Fall Spirituality — A seasonal retreat at Manna House of Prayer

October 16, 2020 by  

Manna House of Prayer will host a one-day Fall Spirituality retreat from 9:30 a.m. to 3 p.m. on Saturday, Oct. 24 at Manna House of Prayer, 323 E. 5th Street, Concordia.

Presenters will be Sisters Jean Ann Walton and Mary Jo Thummel.

Autumn is a time of ripening, coming to fullness and letting go into winter’s rest. Come and enjoy a day of letting go and receiving, embracing the dance of trust.

Cost is $50 and includes lunch.

Registration deadline is Oct. 21

For more information, or to register, call 785-243-4428, email retreatcenter@mannahouse.org or visit mannahouse.org.

Memory Loss Changes Everything!

September 22, 2020 by  

Sister Gilla Dubé

Join us at Manna House  from 10 a.m. to 3 p.m. on Saturday, Oct. 10, 2020, for a workshop entitled Memory Loss Changes Everything!

One of the most difficult experiences in life is accompanying someone we love who is living with diminishment of their memory. While the person with memory loss may look the same, they are not. They can no longer access their memory in the same way and that’s extremely scary and confusing. Relationships are forever changed and day-to-day life is altered.

Come spend time away and begin unraveling and naming the impact of memory loss and how to reweave relationships as gently as possible. Presenter Sister Gilla Dubé. Cost: $50 (includes lunch). For information call: 785-243-4428 or email: retreatcenter@mannahouse.org. Preregistration required by Oct. 7. Click the link below to register online with Manna House.

Memory Loss Changes Everything!

Reading with Friends to present “The Dinky Donkey” at the Broadway Plaza

September 1, 2020 by  

  Reading with Friends to present “The Dinky Donkey” at the Broadway Plaza

The popular Reading with Friends program at Neighbor to Neighbor will return in September, with a new book, a new outdoor location and some new guidelines.

September’s book for Reading with Friends will be “The Dinky Donkey” by Craig Smith with illustrations by Katz Cowley.

Last spring, the kids

were treated to the story of “The Wonkey Donkey.” Now they will get to hear the tale of what happens when the Wonkey Donkey has a baby daughter!

The book will be read by Sister Christina Brodie.

Story time will beg

in at 10 a.m. Friday, Sept. 11 outdoors at the Broadway Plaza in Concordia.

In addition to the location change, Sister Missy Ljungdahl, director of Neighbor to Neighbor, said additional precautions will be taken due to Covid-19 restrictions.

Face masks wi

ll be required for everyone over 2 years of age. It is recommended that children bring a blanket or chair to sit on, and social distancing will be observed. Hand sanitizer stations will be available at both gates to the Plaza, and children must be accompanied by an adult.

The story times for children 3 to 5 years old are on the second Fridays of the month and all begin at 10 a.m. Each session includes playtime and a snack for the children, plus each child will receive a free copy of that day’s book to take home.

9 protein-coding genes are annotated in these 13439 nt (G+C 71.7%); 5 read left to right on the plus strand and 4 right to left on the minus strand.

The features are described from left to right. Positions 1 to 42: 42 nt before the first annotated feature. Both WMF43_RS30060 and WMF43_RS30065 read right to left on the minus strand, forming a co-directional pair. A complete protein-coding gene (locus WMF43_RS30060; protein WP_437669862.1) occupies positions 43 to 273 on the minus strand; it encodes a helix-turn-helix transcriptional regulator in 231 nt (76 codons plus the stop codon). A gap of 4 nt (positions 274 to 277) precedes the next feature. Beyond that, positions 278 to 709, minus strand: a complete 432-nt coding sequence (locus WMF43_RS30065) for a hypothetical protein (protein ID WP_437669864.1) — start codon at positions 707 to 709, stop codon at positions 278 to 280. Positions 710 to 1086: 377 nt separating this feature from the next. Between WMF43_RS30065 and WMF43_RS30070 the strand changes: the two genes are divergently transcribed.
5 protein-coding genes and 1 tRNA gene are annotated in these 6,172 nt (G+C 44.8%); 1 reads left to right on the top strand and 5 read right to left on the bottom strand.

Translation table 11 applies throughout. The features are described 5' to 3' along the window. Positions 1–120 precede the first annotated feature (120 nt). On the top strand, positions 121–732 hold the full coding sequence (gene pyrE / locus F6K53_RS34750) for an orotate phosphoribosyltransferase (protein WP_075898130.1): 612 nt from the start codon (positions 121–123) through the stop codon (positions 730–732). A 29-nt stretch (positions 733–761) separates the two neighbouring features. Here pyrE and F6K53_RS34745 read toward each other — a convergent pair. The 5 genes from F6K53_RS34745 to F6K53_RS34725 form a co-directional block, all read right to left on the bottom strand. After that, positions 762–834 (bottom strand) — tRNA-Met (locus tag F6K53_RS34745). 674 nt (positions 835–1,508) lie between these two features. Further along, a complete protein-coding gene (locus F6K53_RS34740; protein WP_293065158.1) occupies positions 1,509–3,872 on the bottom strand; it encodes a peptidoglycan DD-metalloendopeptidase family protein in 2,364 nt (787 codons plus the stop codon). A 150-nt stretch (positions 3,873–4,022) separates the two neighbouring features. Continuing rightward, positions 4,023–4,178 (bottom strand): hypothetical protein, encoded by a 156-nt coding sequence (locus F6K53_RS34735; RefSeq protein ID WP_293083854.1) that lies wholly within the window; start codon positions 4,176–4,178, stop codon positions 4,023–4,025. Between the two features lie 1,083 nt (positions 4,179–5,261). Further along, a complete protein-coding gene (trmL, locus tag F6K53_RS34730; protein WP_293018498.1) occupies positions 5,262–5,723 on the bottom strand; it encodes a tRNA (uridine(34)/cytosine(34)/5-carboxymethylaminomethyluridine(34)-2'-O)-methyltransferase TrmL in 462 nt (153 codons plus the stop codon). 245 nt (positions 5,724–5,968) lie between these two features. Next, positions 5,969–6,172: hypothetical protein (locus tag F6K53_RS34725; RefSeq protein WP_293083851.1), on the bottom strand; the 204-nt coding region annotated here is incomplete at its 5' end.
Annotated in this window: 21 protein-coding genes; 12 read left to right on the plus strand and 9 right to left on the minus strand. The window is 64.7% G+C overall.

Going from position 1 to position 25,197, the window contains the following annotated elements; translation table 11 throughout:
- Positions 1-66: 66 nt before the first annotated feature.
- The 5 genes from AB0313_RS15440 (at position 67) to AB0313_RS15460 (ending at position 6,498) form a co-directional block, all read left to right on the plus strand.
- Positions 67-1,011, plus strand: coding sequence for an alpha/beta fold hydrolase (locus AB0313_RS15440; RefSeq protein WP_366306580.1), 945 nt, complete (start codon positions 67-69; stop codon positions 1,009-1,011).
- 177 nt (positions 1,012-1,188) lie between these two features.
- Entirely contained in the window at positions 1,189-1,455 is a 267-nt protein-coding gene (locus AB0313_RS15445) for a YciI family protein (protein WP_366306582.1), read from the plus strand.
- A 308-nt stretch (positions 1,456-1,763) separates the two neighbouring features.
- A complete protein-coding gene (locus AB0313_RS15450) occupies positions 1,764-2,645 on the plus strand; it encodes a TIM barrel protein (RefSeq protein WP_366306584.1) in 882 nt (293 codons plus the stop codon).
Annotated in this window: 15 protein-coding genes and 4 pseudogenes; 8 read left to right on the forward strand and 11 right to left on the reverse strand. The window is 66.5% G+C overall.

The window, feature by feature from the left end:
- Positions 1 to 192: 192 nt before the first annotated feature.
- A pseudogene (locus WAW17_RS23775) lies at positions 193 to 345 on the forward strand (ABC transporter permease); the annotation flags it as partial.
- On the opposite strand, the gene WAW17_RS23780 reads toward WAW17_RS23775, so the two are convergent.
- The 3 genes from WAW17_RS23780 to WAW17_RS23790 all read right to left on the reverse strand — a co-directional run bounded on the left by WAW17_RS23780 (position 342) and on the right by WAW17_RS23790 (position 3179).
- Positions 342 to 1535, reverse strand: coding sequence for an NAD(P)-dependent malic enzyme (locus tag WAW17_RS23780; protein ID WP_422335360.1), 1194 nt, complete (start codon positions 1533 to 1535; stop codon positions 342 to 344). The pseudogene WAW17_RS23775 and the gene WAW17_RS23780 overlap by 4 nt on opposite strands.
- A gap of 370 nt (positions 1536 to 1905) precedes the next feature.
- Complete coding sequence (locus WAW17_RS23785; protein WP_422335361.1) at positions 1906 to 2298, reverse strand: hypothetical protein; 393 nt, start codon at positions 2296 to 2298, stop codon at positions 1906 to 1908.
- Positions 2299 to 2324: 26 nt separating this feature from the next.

There is a limit of 30 children per session so parents must register in advance so that their child will receive a book. Call Neighbor to Neighbor at 785/262-4215 or email neighbortoneighbor@csjkansas.org.

The monthly program has been a part of Neighbor to Neighbor’s regular offerings since September 2012.

2020 Theological Institute is canceled

February 5, 2020 by  

Due to the uncertainty with the COVID-19 situation, we are very sad to announce that this year’s Theological Institute has been canceled.

Presenter: Anthony Gittens, C.S.Sp.

July 23-26, 2020

Presenter: Anthony Gittens, C.S.Sp.

Father Anthony Gittins is experienced as a missionary pastor and professor of Mission Theology and Culture and is the author of many books. His most recent are: Courage and Conviction: Unpretentious Christianity, 2017; The Way of Discipleship, 2016; and Living Mission Interculturally, 2015. Our 2020 Vision will be an exploration of the present in light of and in hope for our future as Christians with a mission in and for the world. It will encompass the themes of these recent works by Gittins who is a skilled missionary, workshop and retreat leader, professor and, above all, a passionate Christian for our world. Come and sharpen your heart and your vision in the company of this missionary whose life speaks for itself as totally given for the good of our world. Thursday, 5 p.m. – Sunday, 1 p.m. Cost: $325.

For more information, call 785-243-4428, email retreatcenter@mannahouse.org or visit mannahouse.org to register online.

“The Mitten” will be featured book for January’s Reading with Friends

January 6, 2020 by  

January’s book for Reading with Friends at Neighbor to Neighbor will be “The Mitten” by award-winning author and illustrator Jan Brett.

The story starts off with a boy named Nicki who drops his white mitten in the snow. One by one, woodland animals find it and crawl in — first a curious mole, then a rabbit, a badger and others, each one larger than the last. Finally, a big brown bear is followed in by a tiny brown mouse, and what happens next makes for a wonderfully funny climax.

The book will be read by special guest Laura Hansen, administrative assistant in the Sisters of St. Joseph of Concordia’s Development Office.

Story time will begin at 10 a.m. Friday, Jan. 10.

The story times for children 3 to 5 years old are on the second Fridays of the month and all begin at 10 a.m. at Neighbor to Neighbor, 103 E. Sixth St. Each session includes playtime and a snack for the children, plus each child will receive a free copy of that day’s book to take home.

There is a limit of 30 children per session so parents must register in advance. Call Neighbor to Neighbor at 785/262-4215 or email neighbortoneighbor@csjkansas.org.

The monthly program has been a part of Neighbor to Neighbor’s regular offerings since September 2012.

 

Sisters of St. Joseph annual Spaghetti Dinner postponed